Last month, Newcastle University’s Children’s Literature Unit and Seven Stories: The National Centre for Children’s Books were delighted to welcome Frances Hardinge, award-winning author of The Lie Tree, to Newcastle for a very special event.
In conversation with the Children’s Literature Unit’s Aishwarya Subramanian, Frances talked about the borders between fantasy and reality and the inspiration for her writing. I asked Aishwarya about the experience of hosting the event…
Hi Aishwarya! Thank you so much for chairing Fantasy Worlds with Frances Hardinge. How was it for you?
It was terrifying! I’ve interviewed people before, but in print, where you have the luxury of editing (and of not being in front of a big audience). Once we’d got past the first couple of questions, though, it was a lot of fun.
How did the opportunity to take part in this event come about?
I’d discussed Frances’ last two books with other people in the Children’s Literature Unit as part of our Carnegie shadowing group in 2015 and 2016, and so everyone knew I had an interest in her work. Plus, my research is on British children’s fantasy, so I think they were hoping I’d have lots of things to ask.
What do you like about Frances’ writing?
Her books are odd and twisty and full of joy in language. Those are things I really responded to as a child (and still do). They’re also full of important things like moral complexity and revolutions and angry little girls. As an adult, I really appreciate that her books are pitched at a more middle-grade than young adult audience (insofar as those categories mean anything), because middle-grade fiction just doesn’t get enough love and it’s really good to see someone doing it so well and being celebrated for it.
How did you prepare for the event?
I speed-read (or tried to) my way through all her work again and wrote down many questions, most of which I ended up not asking because they were too specific. I didn’t quite manage to read every book—it was probably obvious to the audience which of the books were most fresh in my mind!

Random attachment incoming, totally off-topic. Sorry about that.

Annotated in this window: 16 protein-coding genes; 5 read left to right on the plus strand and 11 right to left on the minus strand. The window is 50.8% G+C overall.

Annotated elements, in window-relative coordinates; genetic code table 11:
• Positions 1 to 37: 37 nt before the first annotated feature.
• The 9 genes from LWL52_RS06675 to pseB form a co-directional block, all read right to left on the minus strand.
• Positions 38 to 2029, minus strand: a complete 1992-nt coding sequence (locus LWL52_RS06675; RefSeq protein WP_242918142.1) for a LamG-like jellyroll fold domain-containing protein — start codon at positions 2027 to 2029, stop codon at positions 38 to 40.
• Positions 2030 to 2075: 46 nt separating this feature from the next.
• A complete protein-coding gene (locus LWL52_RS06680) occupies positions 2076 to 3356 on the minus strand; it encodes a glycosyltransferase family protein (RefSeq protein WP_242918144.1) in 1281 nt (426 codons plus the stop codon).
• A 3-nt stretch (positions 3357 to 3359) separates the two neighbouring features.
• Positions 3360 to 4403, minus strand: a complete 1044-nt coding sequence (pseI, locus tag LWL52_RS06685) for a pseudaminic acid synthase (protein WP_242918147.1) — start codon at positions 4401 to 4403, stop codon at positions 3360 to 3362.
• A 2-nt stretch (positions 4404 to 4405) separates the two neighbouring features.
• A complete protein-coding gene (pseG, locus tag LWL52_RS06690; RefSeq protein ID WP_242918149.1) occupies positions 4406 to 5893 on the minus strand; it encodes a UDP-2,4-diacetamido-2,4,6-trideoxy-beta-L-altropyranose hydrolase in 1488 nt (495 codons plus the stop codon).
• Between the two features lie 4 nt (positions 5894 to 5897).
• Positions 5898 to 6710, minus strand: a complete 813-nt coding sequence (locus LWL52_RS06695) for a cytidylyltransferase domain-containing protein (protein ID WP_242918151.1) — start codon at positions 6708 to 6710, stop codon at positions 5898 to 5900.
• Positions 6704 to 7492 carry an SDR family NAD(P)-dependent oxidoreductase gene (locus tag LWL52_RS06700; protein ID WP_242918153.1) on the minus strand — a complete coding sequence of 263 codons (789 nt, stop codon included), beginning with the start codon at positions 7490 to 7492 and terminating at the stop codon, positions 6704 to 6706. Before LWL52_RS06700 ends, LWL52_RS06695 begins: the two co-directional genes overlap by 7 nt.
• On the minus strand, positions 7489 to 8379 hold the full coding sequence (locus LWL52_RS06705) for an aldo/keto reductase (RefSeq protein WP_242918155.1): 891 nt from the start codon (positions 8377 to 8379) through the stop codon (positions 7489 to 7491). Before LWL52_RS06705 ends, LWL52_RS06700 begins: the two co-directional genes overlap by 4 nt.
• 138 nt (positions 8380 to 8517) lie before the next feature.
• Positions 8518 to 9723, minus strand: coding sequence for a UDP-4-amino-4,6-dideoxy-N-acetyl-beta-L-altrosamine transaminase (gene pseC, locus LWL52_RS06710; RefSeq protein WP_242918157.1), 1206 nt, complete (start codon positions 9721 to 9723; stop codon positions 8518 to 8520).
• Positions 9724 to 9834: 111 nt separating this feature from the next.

Were you surprised by any of the answers Frances gave to the questions you asked?
Not really—in most cases I was asking things I genuinely just wanted to know, so had no prior expectations of what she would answer. I did have a broad outline of what I wanted to discuss during the conversation, and had to reshuffle my questions a bit as things went on.
Tell me about your PhD research.
I study the presentation of physical space in British children’s fantasy over the mid-twentieth century, and connect that with the spatial politics of the end of the British Empire—essentially reading British fantasy as a form of postcolonial literature. I promise it’s a lot more fun than it sounds (and I get to write about some of my favourite books!).
Fantasy Worlds with Frances Hardinge was jointly hosted with Seven Stories. How have Seven Stories enhanced your studies at Newcastle?
My work is mostly text-based, so I’ve had less chances to use the archive than some researchers. But my research means that I have to think about things like what “British” children’s literature means, and nationhood, and heritage, and so having the national archive to hand is great. Plus, Seven Stories is a big part of why we’ve been able to establish a community of people who work on children’s literature, and having access to that community and the conversations it generates has been invaluable.
What have you learnt from hosting Fantasy Worlds with Frances Hardinge?
To rehearse my introductions, and not to try to speed read seven books! (Alternatively, never to interview prolific authors.)
Thanks Aishwarya! Aishwarya will be blogging as part of the Children’s Literature in Newcastle blog and maintains a personal children’s literature blog, Practically Marzipan. You can also find her on twitter @actuallyaisha.